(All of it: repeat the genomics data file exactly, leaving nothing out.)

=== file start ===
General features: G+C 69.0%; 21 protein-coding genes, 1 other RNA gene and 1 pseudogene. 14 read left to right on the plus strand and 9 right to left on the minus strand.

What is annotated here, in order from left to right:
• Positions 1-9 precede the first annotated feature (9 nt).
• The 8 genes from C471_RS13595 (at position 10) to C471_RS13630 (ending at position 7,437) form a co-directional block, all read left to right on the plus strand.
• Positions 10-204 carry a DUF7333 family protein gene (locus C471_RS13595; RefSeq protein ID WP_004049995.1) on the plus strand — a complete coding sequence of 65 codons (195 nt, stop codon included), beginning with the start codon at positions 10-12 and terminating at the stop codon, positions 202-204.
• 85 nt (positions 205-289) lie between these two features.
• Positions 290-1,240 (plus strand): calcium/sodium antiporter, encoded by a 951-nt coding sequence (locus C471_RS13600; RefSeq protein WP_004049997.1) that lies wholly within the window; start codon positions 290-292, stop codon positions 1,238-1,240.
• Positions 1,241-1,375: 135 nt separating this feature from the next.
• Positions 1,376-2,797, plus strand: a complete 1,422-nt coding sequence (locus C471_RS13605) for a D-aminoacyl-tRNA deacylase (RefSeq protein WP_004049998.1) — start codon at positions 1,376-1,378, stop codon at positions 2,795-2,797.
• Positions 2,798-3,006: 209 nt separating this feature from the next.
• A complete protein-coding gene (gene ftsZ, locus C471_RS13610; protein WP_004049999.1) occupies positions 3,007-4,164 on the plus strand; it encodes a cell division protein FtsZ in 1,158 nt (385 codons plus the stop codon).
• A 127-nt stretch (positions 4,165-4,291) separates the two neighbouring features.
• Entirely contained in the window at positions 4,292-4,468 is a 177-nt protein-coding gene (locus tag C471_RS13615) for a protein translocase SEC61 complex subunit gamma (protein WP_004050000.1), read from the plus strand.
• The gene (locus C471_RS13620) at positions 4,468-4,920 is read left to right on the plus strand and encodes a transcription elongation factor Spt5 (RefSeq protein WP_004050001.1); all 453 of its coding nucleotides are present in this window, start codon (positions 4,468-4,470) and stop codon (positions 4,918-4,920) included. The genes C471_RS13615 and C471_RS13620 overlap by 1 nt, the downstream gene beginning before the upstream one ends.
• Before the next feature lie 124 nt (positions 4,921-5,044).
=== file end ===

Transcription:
General features: G+C 69.0%; 21 protein-coding genes, 1 other RNA gene and 1 pseudogene. 14 read left to right on the plus strand and 9 right to left on the minus strand.

What is annotated here, in order from left to right:
• Positions 1-9 precede the first annotated feature (9 nt).
• The 8 genes from C471_RS13595 (at position 10) to C471_RS13630 (ending at position 7,437) form a co-directional block, all read left to right on the plus strand.
• Positions 10-204 carry a DUF7333 family protein gene (locus C471_RS13595; RefSeq protein ID WP_004049995.1) on the plus strand — a complete coding sequence of 65 codons (195 nt, stop codon included), beginning with the start codon at positions 10-12 and terminating at the stop codon, positions 202-204.
• 85 nt (positions 205-289) lie between these two features.
• Positions 290-1,240 (plus strand): calcium/sodium antiporter, encoded by a 951-nt coding sequence (locus C471_RS13600; RefSeq protein WP_004049997.1) that lies wholly within the window; start codon positions 290-292, stop codon positions 1,238-1,240.
• Positions 1,241-1,375: 135 nt separating this feature from the next.
• Positions 1,376-2,797, plus strand: a complete 1,422-nt coding sequence (locus C471_RS13605) for a D-aminoacyl-tRNA deacylase (RefSeq protein WP_004049998.1) — start codon at positions 1,376-1,378, stop codon at positions 2,795-2,797.
• Positions 2,798-3,006: 209 nt separating this feature from the next.
• A complete protein-coding gene (gene ftsZ, locus C471_RS13610; protein WP_004049999.1) occupies positions 3,007-4,164 on the plus strand; it encodes a cell division protein FtsZ in 1,158 nt (385 codons plus the stop codon).
• A 127-nt stretch (positions 4,165-4,291) separates the two neighbouring features.
• Entirely contained in the window at positions 4,292-4,468 is a 177-nt protein-coding gene (locus tag C471_RS13615) for a protein translocase SEC61 complex subunit gamma (protein WP_004050000.1), read from the plus strand.
• The gene (locus C471_RS13620) at positions 4,468-4,920 is read left to right on the plus strand and encodes a transcription elongation factor Spt5 (RefSeq protein WP_004050001.1); all 453 of its coding nucleotides are present in this window, start codon (positions 4,468-4,470) and stop codon (positions 4,918-4,920) included. The genes C471_RS13615 and C471_RS13620 overlap by 1 nt, the downstream gene beginning before the upstream one ends.
• Before the next feature lie 124 nt (positions 4,921-5,044).